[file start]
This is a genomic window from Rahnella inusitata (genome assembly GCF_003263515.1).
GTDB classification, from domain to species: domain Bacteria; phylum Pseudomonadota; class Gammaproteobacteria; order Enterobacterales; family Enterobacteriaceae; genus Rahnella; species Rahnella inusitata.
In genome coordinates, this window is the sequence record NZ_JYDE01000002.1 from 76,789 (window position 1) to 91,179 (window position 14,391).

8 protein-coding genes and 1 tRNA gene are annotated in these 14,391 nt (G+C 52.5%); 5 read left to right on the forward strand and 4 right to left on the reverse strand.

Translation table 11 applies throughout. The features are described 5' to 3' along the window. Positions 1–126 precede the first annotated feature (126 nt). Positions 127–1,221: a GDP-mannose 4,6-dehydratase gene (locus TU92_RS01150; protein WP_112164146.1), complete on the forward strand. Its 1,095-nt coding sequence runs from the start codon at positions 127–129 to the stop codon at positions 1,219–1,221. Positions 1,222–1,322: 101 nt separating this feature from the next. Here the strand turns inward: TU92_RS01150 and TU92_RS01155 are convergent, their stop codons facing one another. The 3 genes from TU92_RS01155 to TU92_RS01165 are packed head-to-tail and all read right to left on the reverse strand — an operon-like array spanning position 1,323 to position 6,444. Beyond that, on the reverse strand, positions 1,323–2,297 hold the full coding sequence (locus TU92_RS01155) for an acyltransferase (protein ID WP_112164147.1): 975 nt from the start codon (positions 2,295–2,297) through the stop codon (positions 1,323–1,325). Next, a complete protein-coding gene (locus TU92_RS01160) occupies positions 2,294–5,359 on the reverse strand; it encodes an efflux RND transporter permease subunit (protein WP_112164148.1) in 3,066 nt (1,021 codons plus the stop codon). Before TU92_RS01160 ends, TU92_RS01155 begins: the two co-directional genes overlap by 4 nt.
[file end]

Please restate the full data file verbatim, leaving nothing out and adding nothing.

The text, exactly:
This is a genomic window from Rahnella inusitata (genome assembly GCF_003263515.1).
GTDB classification, from domain to species: domain Bacteria; phylum Pseudomonadota; class Gammaproteobacteria; order Enterobacterales; family Enterobacteriaceae; genus Rahnella; species Rahnella inusitata.
In genome coordinates, this window is the sequence record NZ_JYDE01000002.1 from 76,789 (window position 1) to 91,179 (window position 14,391).

8 protein-coding genes and 1 tRNA gene are annotated in these 14,391 nt (G+C 52.5%); 5 read left to right on the forward strand and 4 right to left on the reverse strand.

Translation table 11 applies throughout. The features are described 5' to 3' along the window. Positions 1–126 precede the first annotated feature (126 nt). Positions 127–1,221: a GDP-mannose 4,6-dehydratase gene (locus TU92_RS01150; protein WP_112164146.1), complete on the forward strand. Its 1,095-nt coding sequence runs from the start codon at positions 127–129 to the stop codon at positions 1,219–1,221. Positions 1,222–1,322: 101 nt separating this feature from the next. Here the strand turns inward: TU92_RS01150 and TU92_RS01155 are convergent, their stop codons facing one another. The 3 genes from TU92_RS01155 to TU92_RS01165 are packed head-to-tail and all read right to left on the reverse strand — an operon-like array spanning position 1,323 to position 6,444. Beyond that, on the reverse strand, positions 1,323–2,297 hold the full coding sequence (locus TU92_RS01155) for an acyltransferase (protein ID WP_112164147.1): 975 nt from the start codon (positions 2,295–2,297) through the stop codon (positions 1,323–1,325). Next, a complete protein-coding gene (locus TU92_RS01160) occupies positions 2,294–5,359 on the reverse strand; it encodes an efflux RND transporter permease subunit (protein WP_112164148.1) in 3,066 nt (1,021 codons plus the stop codon). Before TU92_RS01160 ends, TU92_RS01155 begins: the two co-directional genes overlap by 4 nt.